Archive for August, 2010

I don’t know why, but people exploring Nara Dreamland seem to be so drawn to the roller-coasters and merry-go-rounds that they totally ignore the not so hidden gem that is dominating the northern part of the Eastern Parking Lot: I’m talking about the building with the strange observation tower. And a strange building it was… A hotel, according to a Japanese hompage. But I found out about that fact weeks after I explored the building as I still was a bit unsure about its purpose.
Although the Nara Dreamland Hotel looks like a fortress (with its broken and boarded-up windows) there are actually at least two ways to get in. Mine was a quite surprising one: Through an unlocked door I closed behind me – a slightly stupid move at first sight, but it might have saved me from getting arrested as I should experience a few hours later.
The first room I entered must have been a meeting room once, followed by a service counter for ice skate rentals and probably other things. Next to it was one of two former main entrances to the building and a quite impressive staircase leading up to the other floors.
Roaming through the three floors I found a strange mix of all kinds of places: Offices, meeting rooms, private rooms, bath rooms, dormitory rooms, small and huge kitchens (several ones actually!), washing rooms, storage rooms, staircases, dark hallways, machinery rooms – a few of them locked, most of them accessible. Probably the most surprising room was a huge auditorium with a stage on the third floor. My most favorite floor of course was the observation tower. The view up there was absolutely stunning – luckily it didn’t paralyze me, because as I was enjoying the great view I saw a security guard on a scooter driving onto the parking lot! I found cover on the stairs leading down, giving me a good look at what was happening: The guard parked in front of the parking garage and went inside for a couples of minutes. After that he got back on his scooter again and drove the 30 meters right towards me to the hotel building. Now ten very, very long minutes began… until I saw the guy again, leaving. Luckily. I’m pretty sure he would have searched the building way more thoroughly if I had left the door on the ground floor open. Luckily he didn’t lock it when he left either, so I escaped with nothing more than a fright. That was in December of 2009 – a couple of weeks later I wasn’t that lucky when I entered the park itself and got caught by the guard only half an hour after I started taking pictures…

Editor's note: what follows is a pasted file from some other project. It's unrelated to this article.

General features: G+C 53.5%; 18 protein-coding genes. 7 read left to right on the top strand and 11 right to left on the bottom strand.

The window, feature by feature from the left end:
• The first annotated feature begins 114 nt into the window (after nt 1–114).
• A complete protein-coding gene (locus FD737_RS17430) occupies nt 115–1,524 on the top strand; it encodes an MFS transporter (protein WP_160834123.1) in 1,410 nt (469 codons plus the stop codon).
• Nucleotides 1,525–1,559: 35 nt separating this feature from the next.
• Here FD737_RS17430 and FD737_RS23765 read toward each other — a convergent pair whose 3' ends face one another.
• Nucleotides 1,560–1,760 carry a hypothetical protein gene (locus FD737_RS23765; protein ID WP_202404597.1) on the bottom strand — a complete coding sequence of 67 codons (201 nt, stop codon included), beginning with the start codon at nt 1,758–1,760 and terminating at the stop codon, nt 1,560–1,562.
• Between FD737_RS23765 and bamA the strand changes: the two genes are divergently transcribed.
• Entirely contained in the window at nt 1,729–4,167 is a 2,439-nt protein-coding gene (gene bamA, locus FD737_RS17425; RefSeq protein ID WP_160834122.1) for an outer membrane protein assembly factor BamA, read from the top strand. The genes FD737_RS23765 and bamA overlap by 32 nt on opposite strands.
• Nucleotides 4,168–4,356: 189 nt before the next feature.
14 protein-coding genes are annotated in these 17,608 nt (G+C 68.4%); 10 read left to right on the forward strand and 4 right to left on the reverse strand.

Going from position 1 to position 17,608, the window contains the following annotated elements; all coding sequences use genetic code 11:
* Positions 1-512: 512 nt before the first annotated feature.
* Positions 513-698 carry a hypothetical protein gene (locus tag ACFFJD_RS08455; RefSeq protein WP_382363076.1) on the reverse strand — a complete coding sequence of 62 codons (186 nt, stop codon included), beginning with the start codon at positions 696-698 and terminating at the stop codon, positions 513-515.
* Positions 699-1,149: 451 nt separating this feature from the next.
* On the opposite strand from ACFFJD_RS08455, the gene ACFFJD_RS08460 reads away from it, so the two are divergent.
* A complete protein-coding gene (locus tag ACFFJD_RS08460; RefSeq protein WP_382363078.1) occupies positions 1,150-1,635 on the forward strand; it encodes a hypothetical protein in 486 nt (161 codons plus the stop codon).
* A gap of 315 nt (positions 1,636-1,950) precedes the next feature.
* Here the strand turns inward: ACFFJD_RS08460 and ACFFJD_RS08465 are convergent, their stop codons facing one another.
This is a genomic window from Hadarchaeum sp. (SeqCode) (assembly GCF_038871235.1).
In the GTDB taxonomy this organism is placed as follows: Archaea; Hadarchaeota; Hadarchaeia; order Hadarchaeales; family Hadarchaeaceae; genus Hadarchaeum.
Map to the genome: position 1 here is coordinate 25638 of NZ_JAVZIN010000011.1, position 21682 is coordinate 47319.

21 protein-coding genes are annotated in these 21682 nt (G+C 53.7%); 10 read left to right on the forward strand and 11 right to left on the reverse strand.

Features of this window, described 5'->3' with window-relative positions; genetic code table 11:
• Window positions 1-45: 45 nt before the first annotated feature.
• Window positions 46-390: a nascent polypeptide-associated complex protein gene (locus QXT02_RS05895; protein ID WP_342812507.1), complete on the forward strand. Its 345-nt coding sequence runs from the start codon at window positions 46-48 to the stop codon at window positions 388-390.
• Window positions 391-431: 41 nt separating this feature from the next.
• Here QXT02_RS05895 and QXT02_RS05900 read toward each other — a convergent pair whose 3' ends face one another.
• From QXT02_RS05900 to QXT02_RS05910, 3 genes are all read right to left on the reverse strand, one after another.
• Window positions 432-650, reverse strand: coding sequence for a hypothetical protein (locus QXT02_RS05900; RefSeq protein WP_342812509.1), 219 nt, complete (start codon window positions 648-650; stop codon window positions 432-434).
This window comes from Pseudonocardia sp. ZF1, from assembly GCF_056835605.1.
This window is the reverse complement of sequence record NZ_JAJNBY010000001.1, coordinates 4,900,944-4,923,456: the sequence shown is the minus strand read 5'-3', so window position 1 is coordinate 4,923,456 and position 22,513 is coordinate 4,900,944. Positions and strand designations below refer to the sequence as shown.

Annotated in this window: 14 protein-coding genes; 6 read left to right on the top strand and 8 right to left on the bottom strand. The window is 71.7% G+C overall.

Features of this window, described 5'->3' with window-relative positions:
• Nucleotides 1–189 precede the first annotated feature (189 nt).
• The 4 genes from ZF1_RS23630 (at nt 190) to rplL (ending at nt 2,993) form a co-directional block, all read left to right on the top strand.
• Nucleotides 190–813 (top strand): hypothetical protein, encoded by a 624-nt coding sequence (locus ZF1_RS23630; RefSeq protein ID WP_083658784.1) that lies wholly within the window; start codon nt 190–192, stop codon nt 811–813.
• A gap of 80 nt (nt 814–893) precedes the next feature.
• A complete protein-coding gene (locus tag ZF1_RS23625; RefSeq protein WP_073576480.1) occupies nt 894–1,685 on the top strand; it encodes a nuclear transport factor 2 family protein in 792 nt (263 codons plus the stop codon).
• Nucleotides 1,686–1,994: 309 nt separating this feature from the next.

The Nara Dreamland Hotel is a massive haikyo that offers lots of diversity. It took me about 3 hours to explore and shoot the building and due to the arrival of the guard I got way more excitement than I was hoping for. As far as hotels go it was definitely one of the most interesting ones, way better than the One Dragon Hotel, the Koga CC House and the Kasagi Tourist Hotel – the lack of history was compensated by the relative absence of vandalism and the amount of items present. I have very, very fond memories of this exploration…
(For all your Nara Dreamland needs please have a look at the Nara Dreamland Special. For a look at the area around Nara Dreamland on GoogleMaps, including some fancy icons linking to articles on Abandoned Kansai and videos on YouTube, please *click here*. *Like Abandoned Kansai on Facebook* if you don’t want to miss the latest articles and exclusive content – and subscribe to the *video channel on Youtube* to receive a message right after a new video is online…)

Addendum 2015-07-01:

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Stumbling across “new” (to the internet) haikyo is always a special pleasure.
In mid-May, right after Golden Week, I was walking around Kyoto to find an abandoned art museum (which I found and will write about in the weeks to come) when a big waterslide caught my eye. I got closer and, to my surprise, found the place abandoned. Since it was the sixth haikyo I went to in just eight days I was pretty exhausted and not at all in the mood to enter the place, although I think it is possible to do so without taking too much effort. Instead I circled it and took some nice pictures from the outside.
“Waterland” wasn’t that big, only the pretty decent water slide and three pools, but it nevertheless looked like a nice place to hang out at on a hot, humid summer day – judging by the disgusting water colors it seems the place was closed down quite a while ago and nobody even took an effort to leave it in a clean state. On the bright side: At least from the distance there weren’t any signs of vandalism, making it a place worth going back to. So don’t be surprised to see “Kyoto Waterland Revisited” in a few months…

(For people who prefer to have a look at the pictures in sequence: Please click here!)

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